There is a good reason why we do not have a gold standard, and yours is not it. It is called democracy, or put to put it other way, mob rule. What you say is fundamentally sound economics but it is not the reason we have no gold standard. Society will collapse and I will bring my capital back one day, but not until governments realise that giving my money to someone else to do nothing does not create wealth, or long lasting benefits.

Until then it stays in gold offshore... Sad, but there you go.

Thu, 05/03/2012 - 23:23 | 2395802 economics9698
economics9698's picture

In the 19th century the people in the Democratic Party understood the relationship and voted for “hard money.”  William Jennings Bryant broke with the party in 1896 and the rest is history.

Big government, and the inflation, ALWAYS favors the capital owners and government.  Look at the stagnant per capital disposable income and corporate profits at all time highs. 

Look at the wealth transfer acceleration since 1971 when Nixon removed the Fed from the Bretton Woods agreement.  You have it backwards my friend.

Inflation always favors the capital owners and government.  Government spending on social welfare programs is just a excuse to create that inflation.

Thu, 05/03/2012 - 23:53 | 2395832 Max Fischer
Max Fischer's picture



Inflation always favors the capital owners ......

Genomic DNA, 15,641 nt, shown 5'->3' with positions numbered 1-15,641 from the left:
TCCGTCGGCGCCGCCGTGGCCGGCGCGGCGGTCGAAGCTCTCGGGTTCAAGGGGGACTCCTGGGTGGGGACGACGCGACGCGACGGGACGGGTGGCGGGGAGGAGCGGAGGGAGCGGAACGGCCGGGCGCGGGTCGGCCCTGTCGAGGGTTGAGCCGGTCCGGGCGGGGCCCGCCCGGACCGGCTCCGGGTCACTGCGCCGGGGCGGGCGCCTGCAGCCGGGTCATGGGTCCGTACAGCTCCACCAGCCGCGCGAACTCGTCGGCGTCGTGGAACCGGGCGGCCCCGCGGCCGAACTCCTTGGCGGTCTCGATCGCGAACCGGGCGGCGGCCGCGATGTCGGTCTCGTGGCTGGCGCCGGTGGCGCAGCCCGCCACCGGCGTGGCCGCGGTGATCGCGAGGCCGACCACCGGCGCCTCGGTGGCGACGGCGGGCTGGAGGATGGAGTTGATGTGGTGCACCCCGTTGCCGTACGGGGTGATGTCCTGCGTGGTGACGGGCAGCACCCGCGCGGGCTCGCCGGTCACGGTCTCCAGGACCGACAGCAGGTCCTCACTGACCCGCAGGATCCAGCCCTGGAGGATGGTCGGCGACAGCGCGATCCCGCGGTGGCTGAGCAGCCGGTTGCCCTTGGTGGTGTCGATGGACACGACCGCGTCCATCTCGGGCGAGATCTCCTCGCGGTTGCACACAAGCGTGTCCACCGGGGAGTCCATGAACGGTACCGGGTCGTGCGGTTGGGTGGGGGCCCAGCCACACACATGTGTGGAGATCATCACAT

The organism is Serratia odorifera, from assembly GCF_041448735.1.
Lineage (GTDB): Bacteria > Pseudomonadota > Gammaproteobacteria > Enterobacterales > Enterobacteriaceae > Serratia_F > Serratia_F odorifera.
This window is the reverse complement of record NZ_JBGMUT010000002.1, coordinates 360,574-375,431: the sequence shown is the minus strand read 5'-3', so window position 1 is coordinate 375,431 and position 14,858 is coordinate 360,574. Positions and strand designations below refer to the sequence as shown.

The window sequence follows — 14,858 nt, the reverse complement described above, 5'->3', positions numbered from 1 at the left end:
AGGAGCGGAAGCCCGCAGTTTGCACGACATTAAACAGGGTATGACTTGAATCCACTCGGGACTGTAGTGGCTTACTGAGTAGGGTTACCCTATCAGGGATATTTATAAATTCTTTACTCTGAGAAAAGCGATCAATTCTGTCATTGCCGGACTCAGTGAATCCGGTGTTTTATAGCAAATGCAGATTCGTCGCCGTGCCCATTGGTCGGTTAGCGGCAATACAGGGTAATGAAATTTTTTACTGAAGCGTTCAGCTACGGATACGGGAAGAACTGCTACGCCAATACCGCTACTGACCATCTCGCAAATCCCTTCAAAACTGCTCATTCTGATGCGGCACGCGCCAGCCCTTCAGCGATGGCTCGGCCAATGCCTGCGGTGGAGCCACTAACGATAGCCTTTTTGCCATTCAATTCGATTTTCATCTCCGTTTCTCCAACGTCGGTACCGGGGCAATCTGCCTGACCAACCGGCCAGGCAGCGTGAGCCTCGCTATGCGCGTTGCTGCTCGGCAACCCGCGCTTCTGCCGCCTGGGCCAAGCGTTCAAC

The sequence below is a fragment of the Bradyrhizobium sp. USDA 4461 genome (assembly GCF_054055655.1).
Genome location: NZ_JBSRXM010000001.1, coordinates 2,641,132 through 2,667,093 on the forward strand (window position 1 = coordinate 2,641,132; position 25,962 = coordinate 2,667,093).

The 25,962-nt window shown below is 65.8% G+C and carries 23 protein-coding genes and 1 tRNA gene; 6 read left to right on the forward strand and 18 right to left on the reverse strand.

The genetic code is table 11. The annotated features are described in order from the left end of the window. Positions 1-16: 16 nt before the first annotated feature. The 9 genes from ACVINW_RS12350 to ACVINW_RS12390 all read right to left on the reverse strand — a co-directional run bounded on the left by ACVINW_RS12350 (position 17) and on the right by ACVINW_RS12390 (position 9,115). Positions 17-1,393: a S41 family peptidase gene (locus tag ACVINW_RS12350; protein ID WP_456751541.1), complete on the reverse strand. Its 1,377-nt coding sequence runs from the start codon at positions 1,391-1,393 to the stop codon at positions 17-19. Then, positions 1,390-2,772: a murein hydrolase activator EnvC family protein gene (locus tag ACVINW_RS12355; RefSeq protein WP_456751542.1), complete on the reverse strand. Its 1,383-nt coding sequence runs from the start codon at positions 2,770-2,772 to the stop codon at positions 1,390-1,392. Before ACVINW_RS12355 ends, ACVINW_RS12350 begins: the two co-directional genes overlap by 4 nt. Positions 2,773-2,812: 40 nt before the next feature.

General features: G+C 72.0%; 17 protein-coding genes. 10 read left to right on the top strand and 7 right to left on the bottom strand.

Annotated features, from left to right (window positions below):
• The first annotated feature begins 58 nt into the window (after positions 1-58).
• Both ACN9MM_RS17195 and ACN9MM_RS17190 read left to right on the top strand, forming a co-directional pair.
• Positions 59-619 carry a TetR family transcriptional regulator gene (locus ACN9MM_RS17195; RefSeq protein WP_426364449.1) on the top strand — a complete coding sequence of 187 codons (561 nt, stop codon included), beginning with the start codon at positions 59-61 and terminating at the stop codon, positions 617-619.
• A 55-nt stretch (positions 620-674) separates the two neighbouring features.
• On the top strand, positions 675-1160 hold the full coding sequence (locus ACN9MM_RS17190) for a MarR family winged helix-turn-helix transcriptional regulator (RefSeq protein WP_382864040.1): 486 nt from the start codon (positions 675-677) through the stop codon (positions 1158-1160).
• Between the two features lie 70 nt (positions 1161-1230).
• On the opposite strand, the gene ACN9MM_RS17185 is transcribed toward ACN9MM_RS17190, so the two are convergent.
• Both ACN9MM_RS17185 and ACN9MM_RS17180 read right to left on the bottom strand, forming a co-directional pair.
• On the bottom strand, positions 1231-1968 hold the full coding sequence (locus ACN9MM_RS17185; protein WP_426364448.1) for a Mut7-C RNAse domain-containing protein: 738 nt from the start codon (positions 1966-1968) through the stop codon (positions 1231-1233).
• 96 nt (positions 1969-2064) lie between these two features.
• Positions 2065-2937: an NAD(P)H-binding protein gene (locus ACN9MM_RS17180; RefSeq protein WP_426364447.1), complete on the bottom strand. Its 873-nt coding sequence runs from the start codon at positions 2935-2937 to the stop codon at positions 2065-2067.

Here's your comment, translated:  Devaluation of capital always favors those with capital.



Fri, 05/04/2012 - 00:34 | 2395874 MeelionDollerBogus
MeelionDollerBogus's picture

Inflation clearly favors those holding / producing high-quality assets, rare and/or needed for life - clean water, energy, food, land for food, medicine. And of course precious metals as they pertain both to industry use and to monetary use in the face of a currency crisis (which we have now)

Fri, 05/04/2012 - 05:24 | 2396058 Ar-Pharazôn
Ar-Pharazôn's picture


Fri, 05/04/2012 - 09:35 | 2396579 InjuredThales
InjuredThales's picture

Wow, this moron (Max) doesn't understand that there is a difference between money and capital. 

Why am I not surprised?

Fri, 05/04/2012 - 01:12 | 2395897 Harlequin001
Harlequin001's picture

Ok let's have a look at this. 'Big government, and the inflation, ALWAYS favors the capital owners"... That depend on how you hold your capital. If it is in cash and loaned out then inflation favours the debtor, since it reduces the amount that is repaid in real terms, which is not good for capital holders. Capital holders generally don't need mortgages to buy houses so in this case I'd say not, it benefits the borrowers who are the poor in most cases. If capital holders hold it in gold or other assets not already inflated by credit then you are correct, IF you can get it before the general economy.